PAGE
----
Is It Really Wrong For Two Dogs To Get Married?

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Is It Really Wrong For Two Dogs To Get Married?

A lavish canine wedding briefly became national news in Indonesia, raising questions about how social media outrage shapes journalistic coverage.

Is It Really Wrong For Two Dogs To Get Married?
Credit: Depositphotos

If you think true love is dead, think again.

From Indonesia, we have the happy news that two Alaskan Malamutes named Jojo and Luna were married in an opulent wedding ceremony at a mall in Jakarta last Friday, wearing traditional Javanese costumes alongside their owners.

But true love does not come cheap.

The ceremony reportedly cost $13,350, and a social media uproar predictably followed, with Indonesian citizens on Twitter being particularly critical of the canine nuptials and accusing the owners of “social blindness.”

“It’s wasting money and defying God. Common sense has gone, trampled by the desire to show off,” one Twitter user said, while another accused the owners of “unnecessarily wasting their wealth,” saying that they should have helped people in need instead.

The backlash led to the owners, Valentina Chandra and Indira Ratnasari, apologizing for the stunt which they claimed had been conceived as a way of promoting Javanese culture.

“Perhaps this is the only time a furry child in Indonesia gets married using Indonesian cultural customs. Without insulting or disrespecting Indonesian culture, we are proud,” Valentina said.

Who is amused?

To be sure, the money could have been better spent elsewhere. Just last week, this column featured the grim tale of an Indonesian father who, due to a lack of funds for a burial, stored his stillborn child in a freezer box.

Yet in reality, it is unlikely that the funds for the dog wedding would have been spent on writing a check to a struggling orphanage, or feeding the homeless, or any number of more “worthy” causes (which are highly subjective anyway and similarly mired in the potential for controversy), had it not been earmarked for Jojo and Luna.

There is also a question about what constitutes a “media firestorm” and who gets to decide what is controversial and demanding of a groveling public apology.

While social media “commentators” on Indonesian Twitter were aflame, they can hardly be considered representative of the general mood across the archipelago.

The social media site, now owned by Elon Musk and rebranded as X, reportedly has some 24 million users in Indonesia out of a population of over 270 million. Of those users, it is thought that around 76 percent are based in Java, making the social media site a highly localized snapshot of the national consciousness.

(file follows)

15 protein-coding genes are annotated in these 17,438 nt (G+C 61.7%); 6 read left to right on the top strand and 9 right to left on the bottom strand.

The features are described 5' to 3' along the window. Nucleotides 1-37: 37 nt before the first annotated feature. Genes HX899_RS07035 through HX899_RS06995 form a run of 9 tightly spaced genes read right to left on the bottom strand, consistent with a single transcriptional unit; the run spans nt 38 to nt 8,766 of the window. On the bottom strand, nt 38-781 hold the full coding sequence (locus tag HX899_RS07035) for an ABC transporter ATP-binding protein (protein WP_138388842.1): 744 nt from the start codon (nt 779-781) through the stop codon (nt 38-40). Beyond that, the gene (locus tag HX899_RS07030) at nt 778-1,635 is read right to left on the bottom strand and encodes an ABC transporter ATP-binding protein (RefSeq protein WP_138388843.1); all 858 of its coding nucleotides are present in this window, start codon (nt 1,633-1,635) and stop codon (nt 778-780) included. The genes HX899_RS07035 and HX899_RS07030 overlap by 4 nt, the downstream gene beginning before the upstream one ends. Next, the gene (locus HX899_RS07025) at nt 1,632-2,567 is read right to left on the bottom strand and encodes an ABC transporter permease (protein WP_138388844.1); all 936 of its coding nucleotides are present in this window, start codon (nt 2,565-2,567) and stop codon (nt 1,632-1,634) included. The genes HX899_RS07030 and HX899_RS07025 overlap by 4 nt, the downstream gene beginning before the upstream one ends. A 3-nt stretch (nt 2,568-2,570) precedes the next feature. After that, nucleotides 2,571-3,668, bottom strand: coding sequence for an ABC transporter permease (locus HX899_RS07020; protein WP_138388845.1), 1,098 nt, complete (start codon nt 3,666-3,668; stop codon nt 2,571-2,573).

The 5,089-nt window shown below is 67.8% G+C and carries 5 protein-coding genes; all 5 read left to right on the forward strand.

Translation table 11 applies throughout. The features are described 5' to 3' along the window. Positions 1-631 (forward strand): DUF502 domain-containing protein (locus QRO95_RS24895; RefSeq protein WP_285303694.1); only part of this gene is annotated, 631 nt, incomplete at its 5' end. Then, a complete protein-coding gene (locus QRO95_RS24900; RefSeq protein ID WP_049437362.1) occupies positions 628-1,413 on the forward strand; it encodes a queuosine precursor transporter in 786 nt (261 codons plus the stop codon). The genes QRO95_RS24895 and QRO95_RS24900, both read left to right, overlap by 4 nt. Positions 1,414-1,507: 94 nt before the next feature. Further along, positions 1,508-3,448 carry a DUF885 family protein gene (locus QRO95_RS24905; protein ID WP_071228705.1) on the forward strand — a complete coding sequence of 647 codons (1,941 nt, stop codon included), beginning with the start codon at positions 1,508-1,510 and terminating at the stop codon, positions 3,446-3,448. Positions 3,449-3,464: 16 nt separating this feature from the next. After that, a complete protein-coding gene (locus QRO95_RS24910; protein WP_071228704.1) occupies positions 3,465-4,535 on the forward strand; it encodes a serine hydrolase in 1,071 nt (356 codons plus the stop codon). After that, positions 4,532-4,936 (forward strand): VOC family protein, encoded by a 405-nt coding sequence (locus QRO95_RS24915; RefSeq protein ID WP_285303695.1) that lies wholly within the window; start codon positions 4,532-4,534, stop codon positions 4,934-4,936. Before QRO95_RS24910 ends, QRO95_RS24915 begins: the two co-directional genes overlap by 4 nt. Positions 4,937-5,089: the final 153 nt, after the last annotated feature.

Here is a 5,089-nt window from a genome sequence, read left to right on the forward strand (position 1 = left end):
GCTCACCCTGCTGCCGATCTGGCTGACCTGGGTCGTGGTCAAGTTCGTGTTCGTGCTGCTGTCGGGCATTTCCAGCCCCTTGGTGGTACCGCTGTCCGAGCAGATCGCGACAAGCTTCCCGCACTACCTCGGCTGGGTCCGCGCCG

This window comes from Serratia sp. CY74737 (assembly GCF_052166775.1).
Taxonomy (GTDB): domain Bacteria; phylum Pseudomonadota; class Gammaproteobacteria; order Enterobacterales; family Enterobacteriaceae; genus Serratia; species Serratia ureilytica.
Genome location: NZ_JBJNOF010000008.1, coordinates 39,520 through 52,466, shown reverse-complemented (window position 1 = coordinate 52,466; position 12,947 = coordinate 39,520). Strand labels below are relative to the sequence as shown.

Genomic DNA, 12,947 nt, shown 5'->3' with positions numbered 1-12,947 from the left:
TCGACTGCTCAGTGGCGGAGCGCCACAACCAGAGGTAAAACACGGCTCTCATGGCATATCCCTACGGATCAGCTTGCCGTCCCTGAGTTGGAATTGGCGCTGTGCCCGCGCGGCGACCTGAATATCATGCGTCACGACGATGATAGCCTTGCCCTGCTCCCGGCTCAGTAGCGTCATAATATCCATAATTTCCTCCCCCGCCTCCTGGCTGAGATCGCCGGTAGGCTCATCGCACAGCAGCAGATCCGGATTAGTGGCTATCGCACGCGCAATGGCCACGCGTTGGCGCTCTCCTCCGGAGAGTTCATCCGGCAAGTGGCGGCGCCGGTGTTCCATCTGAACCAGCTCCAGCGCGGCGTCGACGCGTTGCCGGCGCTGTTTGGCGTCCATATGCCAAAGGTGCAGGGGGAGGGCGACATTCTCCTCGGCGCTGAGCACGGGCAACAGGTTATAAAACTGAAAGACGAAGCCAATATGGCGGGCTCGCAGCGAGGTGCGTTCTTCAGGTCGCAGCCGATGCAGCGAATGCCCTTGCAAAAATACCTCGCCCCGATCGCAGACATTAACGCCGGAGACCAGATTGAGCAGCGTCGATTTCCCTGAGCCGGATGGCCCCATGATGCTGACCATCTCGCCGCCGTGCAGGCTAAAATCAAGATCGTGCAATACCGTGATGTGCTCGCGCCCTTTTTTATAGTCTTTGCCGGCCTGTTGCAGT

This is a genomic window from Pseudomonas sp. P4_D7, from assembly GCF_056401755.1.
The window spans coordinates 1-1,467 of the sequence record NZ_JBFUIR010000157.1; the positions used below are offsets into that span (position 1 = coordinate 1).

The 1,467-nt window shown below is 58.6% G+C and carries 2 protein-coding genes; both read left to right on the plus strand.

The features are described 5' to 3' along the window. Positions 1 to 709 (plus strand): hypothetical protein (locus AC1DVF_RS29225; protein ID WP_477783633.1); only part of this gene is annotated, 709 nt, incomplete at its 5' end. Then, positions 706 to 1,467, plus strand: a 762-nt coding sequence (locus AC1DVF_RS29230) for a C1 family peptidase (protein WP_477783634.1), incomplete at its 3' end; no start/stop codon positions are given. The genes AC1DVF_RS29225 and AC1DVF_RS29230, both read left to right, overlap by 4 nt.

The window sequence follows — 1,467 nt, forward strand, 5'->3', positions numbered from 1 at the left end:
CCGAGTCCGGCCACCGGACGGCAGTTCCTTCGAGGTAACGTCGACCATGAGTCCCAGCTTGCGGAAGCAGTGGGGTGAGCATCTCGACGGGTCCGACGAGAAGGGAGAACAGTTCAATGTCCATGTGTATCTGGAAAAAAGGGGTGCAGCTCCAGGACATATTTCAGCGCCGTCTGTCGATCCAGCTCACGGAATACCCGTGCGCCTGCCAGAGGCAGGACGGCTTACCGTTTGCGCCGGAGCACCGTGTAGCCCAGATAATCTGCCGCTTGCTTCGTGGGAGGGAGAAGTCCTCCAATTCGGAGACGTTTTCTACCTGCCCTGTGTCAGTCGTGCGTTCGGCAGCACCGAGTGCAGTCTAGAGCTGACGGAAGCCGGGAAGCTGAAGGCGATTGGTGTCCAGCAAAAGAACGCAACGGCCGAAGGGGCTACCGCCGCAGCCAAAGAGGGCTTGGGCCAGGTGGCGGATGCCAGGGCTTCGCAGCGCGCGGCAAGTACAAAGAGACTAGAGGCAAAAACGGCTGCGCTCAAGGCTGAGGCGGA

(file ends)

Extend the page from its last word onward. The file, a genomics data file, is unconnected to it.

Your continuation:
Twitter has also long had a reputation, worldwide, for being the social media of choice of journalists who regularly source stories from the site, which also begs the question about which issues get picked up and which do not, and the relative value that “viral” stories may hold for the average reader.

According to a survey by the Pew Research Center, more than nine-in-ten journalists in the United States (94 percent) use social media for their jobs as reporters, editors and others working in the news industry, but the sites that journalists use most frequently differ from those that the public turns to for news.

Among journalists in the U.S., Twitter is the most favored source, with 69 percent using it as their first or second choice for work-related tasks.

While the example of Jojo and Luna’s big day may be ridiculous rather than sublime, how social media shapes journalism becomes more important when it is used as a tool to check the collective pulse around national events such as elections – the obvious example being the outpouring of online incredulity when Donald Trump was elected president, despite the fact that many Americans clearly like him very much.

In February next year, Indonesians will similarly go to the polls to elect a new president, and the impact that social media may have in the election process is yet to be seen, although social media sites have long been used to influence public opinion in Indonesia.

In the coming months, viral controversies around the election and candidates may similarly skew a false image of the national mood, as they did in the U.S., leading to a result that blindsides the relatively small percentage of Indonesians who use Twitter and the journalists who follow them.

If we can take anything away from Jojo and Luna’s special day, it is perhaps to wonder the extent to which Twitter is really reflective of how the average Indonesian views the world, and whether anyone really cares about the betrothed Alaskan Malamutes.

When all is said and done, and the media firestorm dies down, is it really so wrong for two dogs to get married?